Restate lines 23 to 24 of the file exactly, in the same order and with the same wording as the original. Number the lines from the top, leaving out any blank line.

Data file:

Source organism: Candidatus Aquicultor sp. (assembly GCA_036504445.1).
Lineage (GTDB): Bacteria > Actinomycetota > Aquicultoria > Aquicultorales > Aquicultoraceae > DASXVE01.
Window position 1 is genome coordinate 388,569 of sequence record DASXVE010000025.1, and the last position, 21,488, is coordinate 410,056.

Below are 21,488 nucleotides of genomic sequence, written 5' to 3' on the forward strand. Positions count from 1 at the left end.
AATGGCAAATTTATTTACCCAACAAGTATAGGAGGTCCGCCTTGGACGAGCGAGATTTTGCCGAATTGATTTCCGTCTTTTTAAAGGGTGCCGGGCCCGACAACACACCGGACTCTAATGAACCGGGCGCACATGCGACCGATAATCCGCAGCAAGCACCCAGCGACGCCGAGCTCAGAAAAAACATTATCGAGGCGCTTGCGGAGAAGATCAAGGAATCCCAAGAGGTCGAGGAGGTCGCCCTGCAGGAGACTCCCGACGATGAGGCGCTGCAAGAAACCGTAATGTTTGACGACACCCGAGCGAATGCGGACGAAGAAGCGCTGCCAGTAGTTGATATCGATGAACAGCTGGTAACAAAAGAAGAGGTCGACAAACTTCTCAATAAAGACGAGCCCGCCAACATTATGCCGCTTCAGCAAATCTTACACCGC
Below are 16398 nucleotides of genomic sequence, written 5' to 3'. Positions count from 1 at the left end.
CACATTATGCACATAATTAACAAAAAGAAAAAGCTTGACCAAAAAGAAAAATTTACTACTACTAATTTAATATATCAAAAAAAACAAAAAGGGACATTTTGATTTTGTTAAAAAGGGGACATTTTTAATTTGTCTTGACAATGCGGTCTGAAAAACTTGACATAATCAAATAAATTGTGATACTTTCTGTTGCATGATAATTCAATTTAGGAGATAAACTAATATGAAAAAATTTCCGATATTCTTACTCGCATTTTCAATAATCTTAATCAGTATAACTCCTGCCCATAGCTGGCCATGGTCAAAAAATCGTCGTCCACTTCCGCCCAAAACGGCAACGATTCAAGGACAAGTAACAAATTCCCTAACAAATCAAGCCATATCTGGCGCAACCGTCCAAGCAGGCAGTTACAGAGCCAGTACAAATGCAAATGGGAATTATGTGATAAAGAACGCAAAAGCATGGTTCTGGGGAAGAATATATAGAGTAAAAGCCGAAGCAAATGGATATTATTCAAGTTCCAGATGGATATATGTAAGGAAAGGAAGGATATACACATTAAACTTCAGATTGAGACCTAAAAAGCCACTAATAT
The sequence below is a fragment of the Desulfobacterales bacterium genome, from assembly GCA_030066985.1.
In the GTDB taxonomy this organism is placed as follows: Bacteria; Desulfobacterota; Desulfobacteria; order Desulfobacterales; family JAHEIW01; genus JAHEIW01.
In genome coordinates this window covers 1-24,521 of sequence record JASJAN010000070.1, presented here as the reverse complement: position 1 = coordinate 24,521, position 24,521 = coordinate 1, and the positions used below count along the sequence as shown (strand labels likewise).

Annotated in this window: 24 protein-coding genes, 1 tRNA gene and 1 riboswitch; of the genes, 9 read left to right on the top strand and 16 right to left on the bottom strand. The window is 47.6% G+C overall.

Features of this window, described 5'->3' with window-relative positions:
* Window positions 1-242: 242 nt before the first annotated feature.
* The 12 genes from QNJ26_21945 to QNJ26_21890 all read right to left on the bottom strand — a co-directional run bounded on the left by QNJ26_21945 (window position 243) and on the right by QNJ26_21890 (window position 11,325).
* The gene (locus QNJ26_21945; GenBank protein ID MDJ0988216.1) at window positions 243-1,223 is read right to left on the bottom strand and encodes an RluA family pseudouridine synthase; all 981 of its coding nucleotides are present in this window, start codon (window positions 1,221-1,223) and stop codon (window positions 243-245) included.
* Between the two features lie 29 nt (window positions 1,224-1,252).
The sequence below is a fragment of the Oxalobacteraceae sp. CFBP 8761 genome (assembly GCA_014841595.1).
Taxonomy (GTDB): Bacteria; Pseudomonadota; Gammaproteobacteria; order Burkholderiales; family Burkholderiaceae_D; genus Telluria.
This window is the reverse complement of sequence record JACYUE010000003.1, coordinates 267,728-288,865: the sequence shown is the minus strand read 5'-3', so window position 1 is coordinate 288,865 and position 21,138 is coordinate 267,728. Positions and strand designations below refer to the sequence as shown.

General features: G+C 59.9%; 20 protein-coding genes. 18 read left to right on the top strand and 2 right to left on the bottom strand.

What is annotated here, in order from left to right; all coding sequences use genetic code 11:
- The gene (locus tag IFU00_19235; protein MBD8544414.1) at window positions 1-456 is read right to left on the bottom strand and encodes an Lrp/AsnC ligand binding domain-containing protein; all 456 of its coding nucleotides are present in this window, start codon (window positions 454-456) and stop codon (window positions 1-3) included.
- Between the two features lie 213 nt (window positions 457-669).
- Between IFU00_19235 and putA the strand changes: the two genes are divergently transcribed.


- Between the two features lie 213 nt (window positions 457-669).
- Between IFU00_19235 and putA the strand changes: the two genes are divergently transcribed.